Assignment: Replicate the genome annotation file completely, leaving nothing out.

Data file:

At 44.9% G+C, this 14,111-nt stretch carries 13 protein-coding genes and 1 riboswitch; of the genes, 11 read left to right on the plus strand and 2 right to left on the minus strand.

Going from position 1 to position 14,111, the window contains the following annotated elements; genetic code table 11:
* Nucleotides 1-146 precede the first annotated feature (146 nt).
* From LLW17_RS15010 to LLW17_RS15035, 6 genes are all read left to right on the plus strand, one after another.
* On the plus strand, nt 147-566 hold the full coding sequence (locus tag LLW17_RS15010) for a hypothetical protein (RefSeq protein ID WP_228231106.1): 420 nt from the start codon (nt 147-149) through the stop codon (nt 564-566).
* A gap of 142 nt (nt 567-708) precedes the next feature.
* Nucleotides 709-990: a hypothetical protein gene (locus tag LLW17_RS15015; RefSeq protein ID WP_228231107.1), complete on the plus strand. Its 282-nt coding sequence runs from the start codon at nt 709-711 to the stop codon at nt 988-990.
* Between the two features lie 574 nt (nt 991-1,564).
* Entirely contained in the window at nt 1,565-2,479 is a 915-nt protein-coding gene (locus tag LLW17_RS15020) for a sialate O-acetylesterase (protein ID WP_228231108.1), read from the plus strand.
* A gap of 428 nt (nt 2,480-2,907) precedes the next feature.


At 44.9% G+C, this 14,111-nt stretch carries 13 protein-coding genes and 1 riboswitch; of the genes, 11 read left to right on the plus strand and 2 right to left on the minus strand.

Going from position 1 to position 14,111, the window contains the following annotated elements; genetic code table 11:
* Nucleotides 1-146 precede the first annotated feature (146 nt).
* From LLW17_RS15010 to LLW17_RS15035, 6 genes are all read left to right on the plus strand, one after another.
* On the plus strand, nt 147-566 hold the full coding sequence (locus tag LLW17_RS15010) for a hypothetical protein (RefSeq protein ID WP_228231106.1): 420 nt from the start codon (nt 147-149) through the stop codon (nt 564-566).
* A gap of 142 nt (nt 567-708) precedes the next feature.
* Nucleotides 709-990: a hypothetical protein gene (locus tag LLW17_RS15015; RefSeq protein ID WP_228231107.1), complete on the plus strand. Its 282-nt coding sequence runs from the start codon at nt 709-711 to the stop codon at nt 988-990.
* Between the two features lie 574 nt (nt 991-1,564).
* Entirely contained in the window at nt 1,565-2,479 is a 915-nt protein-coding gene (locus tag LLW17_RS15020) for a sialate O-acetylesterase (protein ID WP_228231108.1), read from the plus strand.
* A gap of 428 nt (nt 2,480-2,907) precedes the next feature.